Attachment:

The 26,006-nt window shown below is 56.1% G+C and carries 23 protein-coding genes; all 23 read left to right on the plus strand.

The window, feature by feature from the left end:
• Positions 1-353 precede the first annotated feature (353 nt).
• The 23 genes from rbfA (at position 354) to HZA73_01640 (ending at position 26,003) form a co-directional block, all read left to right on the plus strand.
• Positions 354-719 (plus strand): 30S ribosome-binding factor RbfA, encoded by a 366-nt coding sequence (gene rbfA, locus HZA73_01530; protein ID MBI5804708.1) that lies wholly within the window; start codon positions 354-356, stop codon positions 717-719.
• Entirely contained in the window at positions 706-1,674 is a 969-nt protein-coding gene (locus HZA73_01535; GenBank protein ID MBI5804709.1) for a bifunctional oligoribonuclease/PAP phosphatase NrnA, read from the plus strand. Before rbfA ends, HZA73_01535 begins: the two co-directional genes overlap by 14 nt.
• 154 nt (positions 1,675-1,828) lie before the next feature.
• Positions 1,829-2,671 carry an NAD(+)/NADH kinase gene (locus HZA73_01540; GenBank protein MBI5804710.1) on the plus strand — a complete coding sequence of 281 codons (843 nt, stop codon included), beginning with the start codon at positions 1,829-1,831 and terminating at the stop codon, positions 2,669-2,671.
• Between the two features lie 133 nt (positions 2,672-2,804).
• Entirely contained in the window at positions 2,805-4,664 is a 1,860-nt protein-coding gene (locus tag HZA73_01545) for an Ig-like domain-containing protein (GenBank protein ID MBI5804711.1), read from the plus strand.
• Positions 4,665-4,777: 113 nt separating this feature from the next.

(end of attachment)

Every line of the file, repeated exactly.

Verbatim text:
The 26,006-nt window shown below is 56.1% G+C and carries 23 protein-coding genes; all 23 read left to right on the plus strand.

The window, feature by feature from the left end:
• Positions 1-353 precede the first annotated feature (353 nt).
• The 23 genes from rbfA (at position 354) to HZA73_01640 (ending at position 26,003) form a co-directional block, all read left to right on the plus strand.
• Positions 354-719 (plus strand): 30S ribosome-binding factor RbfA, encoded by a 366-nt coding sequence (gene rbfA, locus HZA73_01530; protein ID MBI5804708.1) that lies wholly within the window; start codon positions 354-356, stop codon positions 717-719.
• Entirely contained in the window at positions 706-1,674 is a 969-nt protein-coding gene (locus HZA73_01535; GenBank protein ID MBI5804709.1) for a bifunctional oligoribonuclease/PAP phosphatase NrnA, read from the plus strand. Before rbfA ends, HZA73_01535 begins: the two co-directional genes overlap by 14 nt.
• 154 nt (positions 1,675-1,828) lie before the next feature.
• Positions 1,829-2,671 carry an NAD(+)/NADH kinase gene (locus HZA73_01540; GenBank protein MBI5804710.1) on the plus strand — a complete coding sequence of 281 codons (843 nt, stop codon included), beginning with the start codon at positions 1,829-1,831 and terminating at the stop codon, positions 2,669-2,671.
• Between the two features lie 133 nt (positions 2,672-2,804).
• Entirely contained in the window at positions 2,805-4,664 is a 1,860-nt protein-coding gene (locus tag HZA73_01545) for an Ig-like domain-containing protein (GenBank protein ID MBI5804711.1), read from the plus strand.
• Positions 4,665-4,777: 113 nt separating this feature from the next.